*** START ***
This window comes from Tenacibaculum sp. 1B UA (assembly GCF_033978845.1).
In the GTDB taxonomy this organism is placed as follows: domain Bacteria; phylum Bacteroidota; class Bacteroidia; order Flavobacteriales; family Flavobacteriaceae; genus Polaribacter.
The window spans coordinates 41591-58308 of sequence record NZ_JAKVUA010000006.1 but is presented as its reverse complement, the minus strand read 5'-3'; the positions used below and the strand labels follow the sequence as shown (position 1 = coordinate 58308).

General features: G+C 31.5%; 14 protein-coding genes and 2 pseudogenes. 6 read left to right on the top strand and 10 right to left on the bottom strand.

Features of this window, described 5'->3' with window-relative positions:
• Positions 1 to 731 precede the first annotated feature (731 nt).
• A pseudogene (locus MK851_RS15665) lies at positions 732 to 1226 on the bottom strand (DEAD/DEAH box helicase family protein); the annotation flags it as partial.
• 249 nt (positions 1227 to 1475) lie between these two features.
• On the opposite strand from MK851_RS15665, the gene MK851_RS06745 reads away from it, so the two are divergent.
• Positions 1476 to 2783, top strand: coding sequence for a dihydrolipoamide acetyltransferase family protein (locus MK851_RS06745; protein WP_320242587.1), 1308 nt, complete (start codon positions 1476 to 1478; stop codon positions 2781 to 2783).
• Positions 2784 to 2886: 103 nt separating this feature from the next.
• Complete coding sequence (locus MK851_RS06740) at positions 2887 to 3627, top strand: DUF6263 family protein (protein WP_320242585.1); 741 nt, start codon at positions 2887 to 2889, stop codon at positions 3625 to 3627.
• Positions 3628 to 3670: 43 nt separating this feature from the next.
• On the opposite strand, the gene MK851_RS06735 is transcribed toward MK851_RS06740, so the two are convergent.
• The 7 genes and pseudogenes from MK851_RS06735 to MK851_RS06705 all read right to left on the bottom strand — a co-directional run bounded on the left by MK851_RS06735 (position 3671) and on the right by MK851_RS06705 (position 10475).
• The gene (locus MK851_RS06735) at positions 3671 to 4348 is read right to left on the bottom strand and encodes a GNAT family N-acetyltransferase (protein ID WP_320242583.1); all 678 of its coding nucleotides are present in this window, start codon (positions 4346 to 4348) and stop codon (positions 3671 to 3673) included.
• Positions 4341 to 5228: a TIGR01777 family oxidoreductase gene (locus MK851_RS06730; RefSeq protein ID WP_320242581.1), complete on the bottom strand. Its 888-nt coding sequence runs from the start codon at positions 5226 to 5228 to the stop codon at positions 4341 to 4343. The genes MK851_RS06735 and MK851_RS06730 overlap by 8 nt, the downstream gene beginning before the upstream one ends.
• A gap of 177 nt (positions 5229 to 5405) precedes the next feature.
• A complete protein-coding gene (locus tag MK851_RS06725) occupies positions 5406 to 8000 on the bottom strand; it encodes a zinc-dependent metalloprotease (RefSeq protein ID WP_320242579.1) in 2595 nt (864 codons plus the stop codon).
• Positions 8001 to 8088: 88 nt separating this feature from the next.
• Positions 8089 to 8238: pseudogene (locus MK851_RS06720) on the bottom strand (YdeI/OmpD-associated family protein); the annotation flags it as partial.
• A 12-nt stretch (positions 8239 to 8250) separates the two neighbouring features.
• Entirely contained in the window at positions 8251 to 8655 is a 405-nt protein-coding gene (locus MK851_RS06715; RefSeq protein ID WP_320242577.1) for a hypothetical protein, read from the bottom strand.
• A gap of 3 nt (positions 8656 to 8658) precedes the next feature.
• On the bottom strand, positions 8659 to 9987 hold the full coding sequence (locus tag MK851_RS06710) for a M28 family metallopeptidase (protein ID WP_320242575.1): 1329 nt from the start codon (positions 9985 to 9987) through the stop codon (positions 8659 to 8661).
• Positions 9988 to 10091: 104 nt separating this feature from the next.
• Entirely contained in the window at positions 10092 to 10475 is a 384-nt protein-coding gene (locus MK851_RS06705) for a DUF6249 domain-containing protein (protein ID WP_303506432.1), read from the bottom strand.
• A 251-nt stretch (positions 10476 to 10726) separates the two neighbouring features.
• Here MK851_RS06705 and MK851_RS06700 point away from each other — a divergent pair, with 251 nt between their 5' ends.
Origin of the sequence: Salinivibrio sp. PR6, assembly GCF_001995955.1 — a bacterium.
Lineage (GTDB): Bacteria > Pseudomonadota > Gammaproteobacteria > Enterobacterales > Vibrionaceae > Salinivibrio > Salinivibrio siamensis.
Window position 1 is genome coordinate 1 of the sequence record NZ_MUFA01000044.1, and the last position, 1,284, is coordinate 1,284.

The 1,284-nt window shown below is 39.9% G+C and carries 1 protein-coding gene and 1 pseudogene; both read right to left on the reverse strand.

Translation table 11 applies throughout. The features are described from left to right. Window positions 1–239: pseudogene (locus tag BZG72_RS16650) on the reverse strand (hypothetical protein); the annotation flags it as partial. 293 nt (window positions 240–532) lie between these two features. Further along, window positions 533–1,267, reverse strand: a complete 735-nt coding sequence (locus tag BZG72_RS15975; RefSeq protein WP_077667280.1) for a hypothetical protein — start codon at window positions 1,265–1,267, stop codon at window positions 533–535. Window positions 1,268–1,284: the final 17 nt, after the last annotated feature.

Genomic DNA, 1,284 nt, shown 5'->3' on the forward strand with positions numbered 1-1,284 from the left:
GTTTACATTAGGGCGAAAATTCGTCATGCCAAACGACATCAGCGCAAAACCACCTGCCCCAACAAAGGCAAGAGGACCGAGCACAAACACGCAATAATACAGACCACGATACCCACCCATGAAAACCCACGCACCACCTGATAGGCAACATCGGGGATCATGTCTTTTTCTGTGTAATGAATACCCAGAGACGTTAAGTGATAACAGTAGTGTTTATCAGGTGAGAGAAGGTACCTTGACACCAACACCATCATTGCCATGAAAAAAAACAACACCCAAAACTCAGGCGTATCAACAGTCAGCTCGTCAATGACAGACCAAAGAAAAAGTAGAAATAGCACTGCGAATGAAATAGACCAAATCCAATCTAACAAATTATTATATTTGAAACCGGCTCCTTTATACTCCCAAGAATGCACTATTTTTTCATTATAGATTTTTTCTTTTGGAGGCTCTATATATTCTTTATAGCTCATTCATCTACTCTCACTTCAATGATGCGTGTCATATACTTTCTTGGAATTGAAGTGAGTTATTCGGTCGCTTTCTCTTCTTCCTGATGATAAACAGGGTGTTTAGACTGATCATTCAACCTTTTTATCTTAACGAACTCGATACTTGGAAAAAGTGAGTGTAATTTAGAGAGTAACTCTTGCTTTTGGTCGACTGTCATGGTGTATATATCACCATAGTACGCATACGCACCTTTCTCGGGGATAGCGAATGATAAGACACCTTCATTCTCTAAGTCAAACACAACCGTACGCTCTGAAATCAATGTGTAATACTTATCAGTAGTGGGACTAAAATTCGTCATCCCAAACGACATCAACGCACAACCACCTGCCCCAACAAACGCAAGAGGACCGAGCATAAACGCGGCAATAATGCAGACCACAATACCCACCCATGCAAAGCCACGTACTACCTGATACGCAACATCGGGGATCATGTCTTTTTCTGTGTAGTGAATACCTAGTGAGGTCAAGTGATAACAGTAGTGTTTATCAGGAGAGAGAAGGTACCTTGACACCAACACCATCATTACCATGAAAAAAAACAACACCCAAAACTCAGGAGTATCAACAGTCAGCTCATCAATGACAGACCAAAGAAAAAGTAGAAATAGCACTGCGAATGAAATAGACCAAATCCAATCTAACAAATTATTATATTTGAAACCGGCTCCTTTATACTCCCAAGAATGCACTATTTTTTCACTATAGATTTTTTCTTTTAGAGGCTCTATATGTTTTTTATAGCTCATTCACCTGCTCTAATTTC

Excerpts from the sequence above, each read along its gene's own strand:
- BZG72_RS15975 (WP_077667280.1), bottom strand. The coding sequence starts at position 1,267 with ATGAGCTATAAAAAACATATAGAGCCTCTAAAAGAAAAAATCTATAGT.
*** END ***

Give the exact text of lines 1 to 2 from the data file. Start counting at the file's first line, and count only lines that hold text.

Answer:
This window comes from Tenacibaculum sp. 1B UA (assembly GCF_033978845.1).
In the GTDB taxonomy this organism is placed as follows: domain Bacteria; phylum Bacteroidota; class Bacteroidia; order Flavobacteriales; family Flavobacteriaceae; genus Polaribacter.